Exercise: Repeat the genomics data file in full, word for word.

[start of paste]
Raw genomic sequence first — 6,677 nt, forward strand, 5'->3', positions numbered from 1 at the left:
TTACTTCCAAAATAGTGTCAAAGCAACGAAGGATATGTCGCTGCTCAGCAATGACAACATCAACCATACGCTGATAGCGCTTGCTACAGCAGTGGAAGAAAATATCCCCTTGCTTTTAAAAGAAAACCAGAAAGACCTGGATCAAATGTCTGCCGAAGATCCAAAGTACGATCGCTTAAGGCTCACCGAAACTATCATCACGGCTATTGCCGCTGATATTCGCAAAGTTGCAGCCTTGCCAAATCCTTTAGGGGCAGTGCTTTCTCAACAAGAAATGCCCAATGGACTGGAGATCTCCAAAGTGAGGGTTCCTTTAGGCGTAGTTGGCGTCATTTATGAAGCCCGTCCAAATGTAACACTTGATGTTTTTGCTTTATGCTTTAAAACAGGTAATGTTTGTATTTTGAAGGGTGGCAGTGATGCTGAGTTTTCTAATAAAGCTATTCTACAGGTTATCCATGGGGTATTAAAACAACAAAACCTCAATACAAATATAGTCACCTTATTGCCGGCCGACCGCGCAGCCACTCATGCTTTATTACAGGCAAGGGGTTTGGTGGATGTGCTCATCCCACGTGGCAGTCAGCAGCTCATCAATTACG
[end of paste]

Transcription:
Raw genomic sequence first — 6,677 nt, forward strand, 5'->3', positions numbered from 1 at the left:
TTACTTCCAAAATAGTGTCAAAGCAACGAAGGATATGTCGCTGCTCAGCAATGACAACATCAACCATACGCTGATAGCGCTTGCTACAGCAGTGGAAGAAAATATCCCCTTGCTTTTAAAAGAAAACCAGAAAGACCTGGATCAAATGTCTGCCGAAGATCCAAAGTACGATCGCTTAAGGCTCACCGAAACTATCATCACGGCTATTGCCGCTGATATTCGCAAAGTTGCAGCCTTGCCAAATCCTTTAGGGGCAGTGCTTTCTCAACAAGAAATGCCCAATGGACTGGAGATCTCCAAAGTGAGGGTTCCTTTAGGCGTAGTTGGCGTCATTTATGAAGCCCGTCCAAATGTAACACTTGATGTTTTTGCTTTATGCTTTAAAACAGGTAATGTTTGTATTTTGAAGGGTGGCAGTGATGCTGAGTTTTCTAATAAAGCTATTCTACAGGTTATCCATGGGGTATTAAAACAACAAAACCTCAATACAAATATAGTCACCTTATTGCCGGCCGACCGCGCAGCCACTCATGCTTTATTACAGGCAAGGGGTTTGGTGGATGTGCTCATCCCACGTGGCAGTCAGCAGCTCATCAATTACG